There is a diverse range of accommodation available at Tidal River inside the park, or many towns and villages nearby.
Day 3: Wilsons Promontory – Gippsland Lakes
If you want to see The Prom from a different perspective, then spend the morning on a 2.5-hour cruise with Pennicott Wilderness Journeys to discover the beautiful granite coastline and unique wilderness of The Prom, including the iconic Skull Rock. Also keep an eye out for whales in winter and spring.
Head back on the road and travel towards Gippsland Lakes. If time permits, take a detour to Tarra Bulga National Park, one of Australia’s southernmost temperate rainforests. Stop at to Tarra Valley Rainforest Walk and follow the loop walking track that leads you to a gully carpeted with ferns, surrounded by huge majestic trees, across trickling mountain streams and sparkling waterfalls. Just up the road is Fern Gully Nature Walk. Follow the short track to Corrigan Suspension Bridge, where an impressive aerial view of the perfect radial arrangement of the fronds of the soft-tree ferns awaits.
Continue driving through to Sale, where you can stop to take a stroll around the historic Port of Sale along bollard-lined boardwalks. Or venture out to Sale Common just south of the town. This is an area of abundant wetlands, home to significant bird and animal life. You can wander the boardwalk which winds its way through changing landscapes of river red gum woodlands, grasslands and salt marshes.
Another hour drive, you’ll arrive in Paynesville. Park your car and then take a short five-minute ferry ride over to Raymond Island, famous for its wild koala population. Take the 1.2km Koala Walk departing from the Ferry Park, follow the signs, and don’t forget to look up. You might also spot kangaroos, echidnas and colour native birds along the way.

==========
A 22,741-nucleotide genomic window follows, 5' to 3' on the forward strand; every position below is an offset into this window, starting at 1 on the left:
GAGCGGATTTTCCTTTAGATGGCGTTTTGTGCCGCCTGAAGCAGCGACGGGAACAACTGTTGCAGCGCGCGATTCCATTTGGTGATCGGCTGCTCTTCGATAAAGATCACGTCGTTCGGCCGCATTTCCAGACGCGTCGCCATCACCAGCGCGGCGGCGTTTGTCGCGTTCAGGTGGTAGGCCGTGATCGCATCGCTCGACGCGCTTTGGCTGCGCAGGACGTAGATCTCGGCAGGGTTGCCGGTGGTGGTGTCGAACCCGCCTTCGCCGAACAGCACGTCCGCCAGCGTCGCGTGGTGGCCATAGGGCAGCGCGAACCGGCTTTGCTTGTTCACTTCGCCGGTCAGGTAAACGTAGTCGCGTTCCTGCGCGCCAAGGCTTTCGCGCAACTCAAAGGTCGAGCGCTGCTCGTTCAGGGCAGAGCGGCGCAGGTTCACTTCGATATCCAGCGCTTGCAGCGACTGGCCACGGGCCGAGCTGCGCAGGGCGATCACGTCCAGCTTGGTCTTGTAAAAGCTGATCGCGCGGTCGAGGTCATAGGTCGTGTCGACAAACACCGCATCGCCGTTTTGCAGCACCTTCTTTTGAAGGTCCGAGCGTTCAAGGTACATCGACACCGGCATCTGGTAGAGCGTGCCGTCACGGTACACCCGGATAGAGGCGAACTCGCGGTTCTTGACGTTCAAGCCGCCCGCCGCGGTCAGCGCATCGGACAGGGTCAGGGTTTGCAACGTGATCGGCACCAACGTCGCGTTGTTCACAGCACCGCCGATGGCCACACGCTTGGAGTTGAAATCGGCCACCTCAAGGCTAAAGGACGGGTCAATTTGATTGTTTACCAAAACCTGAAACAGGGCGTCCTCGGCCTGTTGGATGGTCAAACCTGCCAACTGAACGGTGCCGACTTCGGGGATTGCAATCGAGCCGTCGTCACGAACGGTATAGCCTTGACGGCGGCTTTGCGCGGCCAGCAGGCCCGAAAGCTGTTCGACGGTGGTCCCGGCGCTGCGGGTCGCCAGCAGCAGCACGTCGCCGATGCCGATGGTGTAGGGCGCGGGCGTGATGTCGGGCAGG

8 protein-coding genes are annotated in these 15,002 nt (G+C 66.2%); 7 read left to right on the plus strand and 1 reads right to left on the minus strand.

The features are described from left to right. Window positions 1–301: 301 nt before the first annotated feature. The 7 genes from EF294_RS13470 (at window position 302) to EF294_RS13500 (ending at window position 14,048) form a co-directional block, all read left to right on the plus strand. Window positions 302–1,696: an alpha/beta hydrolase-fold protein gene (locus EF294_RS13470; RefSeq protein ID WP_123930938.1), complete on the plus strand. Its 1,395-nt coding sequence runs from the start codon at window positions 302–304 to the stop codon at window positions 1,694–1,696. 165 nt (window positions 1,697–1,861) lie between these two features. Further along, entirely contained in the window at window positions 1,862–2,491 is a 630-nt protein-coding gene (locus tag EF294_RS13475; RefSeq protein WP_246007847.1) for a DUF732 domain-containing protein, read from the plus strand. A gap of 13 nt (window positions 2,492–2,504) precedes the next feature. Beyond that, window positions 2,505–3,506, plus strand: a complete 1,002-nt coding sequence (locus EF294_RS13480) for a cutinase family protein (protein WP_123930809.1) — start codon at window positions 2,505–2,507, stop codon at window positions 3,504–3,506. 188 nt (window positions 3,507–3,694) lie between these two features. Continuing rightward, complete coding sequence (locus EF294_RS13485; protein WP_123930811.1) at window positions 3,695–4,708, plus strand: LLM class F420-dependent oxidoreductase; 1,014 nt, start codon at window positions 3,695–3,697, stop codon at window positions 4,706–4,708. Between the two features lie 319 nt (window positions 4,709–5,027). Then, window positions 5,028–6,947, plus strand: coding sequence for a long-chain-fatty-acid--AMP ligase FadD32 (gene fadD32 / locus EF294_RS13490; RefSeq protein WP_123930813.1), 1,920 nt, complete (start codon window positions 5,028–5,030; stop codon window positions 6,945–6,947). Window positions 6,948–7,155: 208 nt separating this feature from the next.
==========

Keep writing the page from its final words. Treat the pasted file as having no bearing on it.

Enjoy your overnight stay in popular lakeside towns such as Paynesville, Metung, Lake Entrance, or nearby in Bairnsdale.
Day 4: Gippsland Lakes – Gipsy Point/Mallacoota
Spend the morning exploring Gippsland Lakes – the largest inland lake system in Australia. From many waterside towns such as Lakes Entrance, Metung and Paynesville, you can hire a boat or kayak, or catch a cruise to explore the coastal villages and waterways. Follow the Esplanade at Lakes Entrance and across the footbridge to reach the golden sands of Ninety Mile Beach, or find your inner Zen with a picturesque stroll along the waterfront boardwalks in Metung and Paynesville. You can also take a side trip to see Buchan Caves, where an enchanting system of limestone formations lies beneath the unsuspecting forest floor of a scenic valley.
Head east and travel through Croajingolong National Park, one of the country’s most beautiful and ecologically significant places. Make sure you turn off the highway for a detour to Marlo and Cape Conran. Here you can follow the Snowy River Estuary Walk to explore the lower reaches of the Snowy River estuary and links to the ocean beach opposite Frenches Narrows. The walk can be accessed from a number of points to suit individual’s time and experience level. If you just want to get quick access to a spectacular ocean view, then Salmon Rocks and Sailors Grave in Cape Conran would be the perfect spots. Back onto the highway and drive to Cann River for a pit stop.